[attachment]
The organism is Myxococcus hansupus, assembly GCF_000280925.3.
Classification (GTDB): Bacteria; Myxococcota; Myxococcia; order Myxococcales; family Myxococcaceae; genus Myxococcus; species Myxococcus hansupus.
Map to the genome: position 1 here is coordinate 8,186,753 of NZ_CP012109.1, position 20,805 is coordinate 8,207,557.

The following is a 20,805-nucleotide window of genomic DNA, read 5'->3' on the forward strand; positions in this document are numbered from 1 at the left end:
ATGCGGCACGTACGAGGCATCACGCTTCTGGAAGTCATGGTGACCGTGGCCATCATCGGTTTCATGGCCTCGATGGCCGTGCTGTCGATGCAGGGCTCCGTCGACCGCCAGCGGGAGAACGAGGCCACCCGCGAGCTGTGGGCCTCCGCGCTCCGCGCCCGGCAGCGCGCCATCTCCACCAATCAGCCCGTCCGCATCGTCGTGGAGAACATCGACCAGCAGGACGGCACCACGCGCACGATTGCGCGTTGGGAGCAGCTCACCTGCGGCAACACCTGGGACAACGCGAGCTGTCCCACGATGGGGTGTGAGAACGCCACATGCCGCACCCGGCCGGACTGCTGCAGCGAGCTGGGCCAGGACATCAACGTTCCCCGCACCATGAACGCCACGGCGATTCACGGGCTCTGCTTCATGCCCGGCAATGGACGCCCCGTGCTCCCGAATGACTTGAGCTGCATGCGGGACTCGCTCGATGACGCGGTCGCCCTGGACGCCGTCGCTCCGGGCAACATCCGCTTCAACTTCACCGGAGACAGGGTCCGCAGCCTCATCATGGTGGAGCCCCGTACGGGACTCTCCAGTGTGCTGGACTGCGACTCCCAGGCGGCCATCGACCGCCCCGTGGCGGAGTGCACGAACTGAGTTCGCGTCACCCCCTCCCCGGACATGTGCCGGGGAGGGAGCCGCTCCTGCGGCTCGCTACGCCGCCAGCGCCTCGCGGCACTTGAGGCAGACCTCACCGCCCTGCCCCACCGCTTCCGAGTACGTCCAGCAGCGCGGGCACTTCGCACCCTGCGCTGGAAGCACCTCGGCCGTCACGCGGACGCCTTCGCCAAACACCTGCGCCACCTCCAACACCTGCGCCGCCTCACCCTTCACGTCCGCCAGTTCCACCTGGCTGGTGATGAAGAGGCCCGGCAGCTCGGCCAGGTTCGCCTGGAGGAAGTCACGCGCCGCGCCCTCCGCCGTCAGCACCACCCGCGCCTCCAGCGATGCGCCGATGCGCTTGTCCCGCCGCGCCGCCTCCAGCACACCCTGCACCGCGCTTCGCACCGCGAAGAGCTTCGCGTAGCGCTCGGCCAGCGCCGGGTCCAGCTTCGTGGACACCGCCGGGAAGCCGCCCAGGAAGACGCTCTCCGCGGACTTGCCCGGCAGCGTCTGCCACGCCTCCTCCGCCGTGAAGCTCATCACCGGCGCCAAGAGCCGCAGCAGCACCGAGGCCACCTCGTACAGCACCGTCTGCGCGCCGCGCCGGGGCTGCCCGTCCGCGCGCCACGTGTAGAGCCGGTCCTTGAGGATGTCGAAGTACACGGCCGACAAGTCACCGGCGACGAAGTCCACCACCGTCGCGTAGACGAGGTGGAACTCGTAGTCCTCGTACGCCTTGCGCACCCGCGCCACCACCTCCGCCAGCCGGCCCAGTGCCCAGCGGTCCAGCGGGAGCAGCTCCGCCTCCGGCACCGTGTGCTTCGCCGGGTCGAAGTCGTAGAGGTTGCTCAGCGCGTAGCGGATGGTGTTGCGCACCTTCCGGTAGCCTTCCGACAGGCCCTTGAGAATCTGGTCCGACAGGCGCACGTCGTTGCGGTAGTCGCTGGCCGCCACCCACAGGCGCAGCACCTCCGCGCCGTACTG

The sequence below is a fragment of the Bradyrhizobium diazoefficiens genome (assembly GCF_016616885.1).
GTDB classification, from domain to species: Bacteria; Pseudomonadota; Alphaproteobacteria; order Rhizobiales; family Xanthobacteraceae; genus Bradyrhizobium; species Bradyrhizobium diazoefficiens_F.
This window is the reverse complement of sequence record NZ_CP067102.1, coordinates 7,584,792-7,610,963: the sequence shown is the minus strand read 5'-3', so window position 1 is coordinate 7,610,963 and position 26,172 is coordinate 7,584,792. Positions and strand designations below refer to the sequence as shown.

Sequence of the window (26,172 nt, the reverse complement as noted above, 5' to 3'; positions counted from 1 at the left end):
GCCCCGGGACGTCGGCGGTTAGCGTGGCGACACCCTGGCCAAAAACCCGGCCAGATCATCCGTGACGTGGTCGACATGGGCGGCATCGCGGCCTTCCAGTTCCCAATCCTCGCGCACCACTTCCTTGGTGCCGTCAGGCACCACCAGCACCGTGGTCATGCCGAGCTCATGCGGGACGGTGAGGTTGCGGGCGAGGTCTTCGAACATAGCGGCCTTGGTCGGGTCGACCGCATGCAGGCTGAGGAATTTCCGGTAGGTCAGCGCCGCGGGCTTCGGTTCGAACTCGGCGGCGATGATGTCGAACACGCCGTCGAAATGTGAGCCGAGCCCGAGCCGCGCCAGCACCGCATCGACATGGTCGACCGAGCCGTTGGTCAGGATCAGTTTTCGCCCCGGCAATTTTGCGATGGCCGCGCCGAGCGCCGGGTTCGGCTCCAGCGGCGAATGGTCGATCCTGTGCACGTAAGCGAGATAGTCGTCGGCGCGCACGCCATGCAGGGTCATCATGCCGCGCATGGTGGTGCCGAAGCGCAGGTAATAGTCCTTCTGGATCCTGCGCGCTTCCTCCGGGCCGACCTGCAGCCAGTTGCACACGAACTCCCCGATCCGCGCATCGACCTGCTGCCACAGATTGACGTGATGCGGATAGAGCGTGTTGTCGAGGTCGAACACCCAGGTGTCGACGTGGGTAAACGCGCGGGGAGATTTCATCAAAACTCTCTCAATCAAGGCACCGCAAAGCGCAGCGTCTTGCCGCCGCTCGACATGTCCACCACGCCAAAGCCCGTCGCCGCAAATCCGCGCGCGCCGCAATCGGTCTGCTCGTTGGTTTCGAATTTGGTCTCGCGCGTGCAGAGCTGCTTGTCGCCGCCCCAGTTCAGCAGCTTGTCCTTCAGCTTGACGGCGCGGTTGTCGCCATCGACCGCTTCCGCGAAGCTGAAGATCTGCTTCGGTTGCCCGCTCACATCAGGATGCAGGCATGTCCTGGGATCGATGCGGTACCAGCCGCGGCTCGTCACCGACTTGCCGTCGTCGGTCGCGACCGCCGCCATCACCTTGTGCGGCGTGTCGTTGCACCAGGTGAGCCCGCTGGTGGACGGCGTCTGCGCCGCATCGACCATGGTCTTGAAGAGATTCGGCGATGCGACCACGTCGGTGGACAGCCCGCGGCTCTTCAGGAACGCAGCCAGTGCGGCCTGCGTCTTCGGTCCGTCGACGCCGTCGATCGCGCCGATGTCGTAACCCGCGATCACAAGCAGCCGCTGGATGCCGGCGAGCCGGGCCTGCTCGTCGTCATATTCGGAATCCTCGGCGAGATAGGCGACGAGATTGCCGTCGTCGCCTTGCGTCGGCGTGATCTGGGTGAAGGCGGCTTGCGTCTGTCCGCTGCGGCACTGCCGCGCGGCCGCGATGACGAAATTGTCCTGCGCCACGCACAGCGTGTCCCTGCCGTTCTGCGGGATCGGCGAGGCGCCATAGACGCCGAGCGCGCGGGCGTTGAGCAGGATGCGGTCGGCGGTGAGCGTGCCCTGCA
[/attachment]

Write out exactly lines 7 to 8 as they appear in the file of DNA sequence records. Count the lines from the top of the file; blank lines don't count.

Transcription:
GTDB classification, from domain to species: Bacteria; Pseudomonadota; Alphaproteobacteria; order Rhizobiales; family Xanthobacteraceae; genus Bradyrhizobium; species Bradyrhizobium diazoefficiens_F.
This window is the reverse complement of sequence record NZ_CP067102.1, coordinates 7,584,792-7,610,963: the sequence shown is the minus strand read 5'-3', so window position 1 is coordinate 7,610,963 and position 26,172 is coordinate 7,584,792. Positions and strand designations below refer to the sequence as shown.